Working alongside “techy” people can be a challenge of its own when you’re not “in-the-know”. They chat about new applications that make their jobs easier, the latest tweet joking about their [insert tech title here] struggles and bouncing ideas off each other about “how to set form values on a custom form submit callback in Drupal 8” (I had to copy that from an actual Slack conversation).
While they are unable to reach out to me for programming and design needs, I find that when my coworkers know I am good at something and they can trust me from start to finish, they tend to lean on me for assistance with other things. When that trust is finally earned (it can take a bit when you are new to the team), their reliance makes you feel important and essential. Hard work comes back full circle. Everyone likes to feel significant and finding what makes YOU feel that way is key.
Our team is fully distributed and we have many people in different time zones. With the freedom of working remotely, there can be some issues that arise. We use Slack to contact each other throughout the day. It’s a great tool that keeps us easily accessible and in slow times, allows us to make jokes and bond as if we were in the office together. If something doesn’t come through text clearly, we hop on Zoom to clarify. Sometimes being face-to-face, talking things out or screen-sharing can help add that extra missing detail. For my own organizing, I use Slack to set reminders or Trello to set to-dos. Moving them into my DONE column is its own reward. For PTO tracking, I recently created a custom Google Form to enable our team to submit time-off requests, and I have them all flowing into a Google Sheet to organize and keep track of these requests.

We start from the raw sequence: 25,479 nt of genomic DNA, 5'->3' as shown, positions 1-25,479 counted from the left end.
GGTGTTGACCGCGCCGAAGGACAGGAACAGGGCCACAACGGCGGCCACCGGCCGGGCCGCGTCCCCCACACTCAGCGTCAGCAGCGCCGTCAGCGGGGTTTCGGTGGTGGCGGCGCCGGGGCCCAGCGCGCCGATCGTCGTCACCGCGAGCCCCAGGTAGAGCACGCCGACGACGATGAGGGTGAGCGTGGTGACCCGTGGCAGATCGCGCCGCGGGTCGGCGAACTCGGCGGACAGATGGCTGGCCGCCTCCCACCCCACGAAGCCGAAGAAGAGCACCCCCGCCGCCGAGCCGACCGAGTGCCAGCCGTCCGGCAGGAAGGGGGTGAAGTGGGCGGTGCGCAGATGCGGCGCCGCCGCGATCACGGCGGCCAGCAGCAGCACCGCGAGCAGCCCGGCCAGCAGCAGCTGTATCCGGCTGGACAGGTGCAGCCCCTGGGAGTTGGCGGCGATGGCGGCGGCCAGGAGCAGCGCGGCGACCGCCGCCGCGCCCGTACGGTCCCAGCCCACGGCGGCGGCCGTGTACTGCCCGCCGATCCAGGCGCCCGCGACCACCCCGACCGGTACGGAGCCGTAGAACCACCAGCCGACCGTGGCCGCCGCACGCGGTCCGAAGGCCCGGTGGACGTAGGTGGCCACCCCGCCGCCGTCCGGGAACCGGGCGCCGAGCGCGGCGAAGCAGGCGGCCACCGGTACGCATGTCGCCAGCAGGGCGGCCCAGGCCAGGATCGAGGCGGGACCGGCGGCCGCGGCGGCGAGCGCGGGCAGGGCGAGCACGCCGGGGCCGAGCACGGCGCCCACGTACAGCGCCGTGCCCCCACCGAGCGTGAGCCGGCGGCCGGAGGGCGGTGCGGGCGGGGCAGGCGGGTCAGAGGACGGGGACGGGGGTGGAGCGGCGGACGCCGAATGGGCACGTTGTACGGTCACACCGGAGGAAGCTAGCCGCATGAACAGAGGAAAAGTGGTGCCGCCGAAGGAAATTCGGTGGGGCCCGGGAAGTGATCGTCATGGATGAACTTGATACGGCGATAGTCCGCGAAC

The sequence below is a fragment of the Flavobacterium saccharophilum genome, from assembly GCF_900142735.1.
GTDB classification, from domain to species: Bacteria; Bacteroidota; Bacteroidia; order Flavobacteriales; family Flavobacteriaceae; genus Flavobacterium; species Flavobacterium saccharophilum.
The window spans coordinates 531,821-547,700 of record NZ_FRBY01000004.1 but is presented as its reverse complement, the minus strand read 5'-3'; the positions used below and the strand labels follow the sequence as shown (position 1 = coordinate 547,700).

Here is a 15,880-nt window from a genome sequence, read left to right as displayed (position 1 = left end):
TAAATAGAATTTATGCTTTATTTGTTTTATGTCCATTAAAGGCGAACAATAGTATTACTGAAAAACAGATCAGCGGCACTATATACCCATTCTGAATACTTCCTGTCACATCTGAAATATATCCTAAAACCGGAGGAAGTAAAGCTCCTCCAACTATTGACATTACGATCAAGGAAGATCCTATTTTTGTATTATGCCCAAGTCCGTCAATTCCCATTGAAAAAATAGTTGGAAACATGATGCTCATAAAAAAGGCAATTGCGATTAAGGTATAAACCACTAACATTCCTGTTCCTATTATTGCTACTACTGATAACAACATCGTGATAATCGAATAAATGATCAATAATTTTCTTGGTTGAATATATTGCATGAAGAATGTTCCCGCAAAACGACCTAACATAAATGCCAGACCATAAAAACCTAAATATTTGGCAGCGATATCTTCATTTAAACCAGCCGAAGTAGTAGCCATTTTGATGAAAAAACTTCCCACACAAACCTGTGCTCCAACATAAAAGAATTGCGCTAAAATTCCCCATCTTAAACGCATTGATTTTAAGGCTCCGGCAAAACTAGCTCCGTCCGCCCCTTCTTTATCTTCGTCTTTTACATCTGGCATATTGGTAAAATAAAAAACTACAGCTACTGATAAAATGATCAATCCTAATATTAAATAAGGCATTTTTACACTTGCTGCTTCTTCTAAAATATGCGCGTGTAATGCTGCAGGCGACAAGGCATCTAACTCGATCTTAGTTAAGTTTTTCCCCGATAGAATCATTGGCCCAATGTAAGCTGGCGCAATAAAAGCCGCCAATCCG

Being Flexible over Thousands of Miles
Working remotely is amazing. You can travel anywhere and still represent your company. As long as there is a strong WiFi signal, you are in business! I take full advantage of my remote position and love traveling the world. My favorite places are Central and South America, but I have a few European and Southeast Asia trips planned in 2018.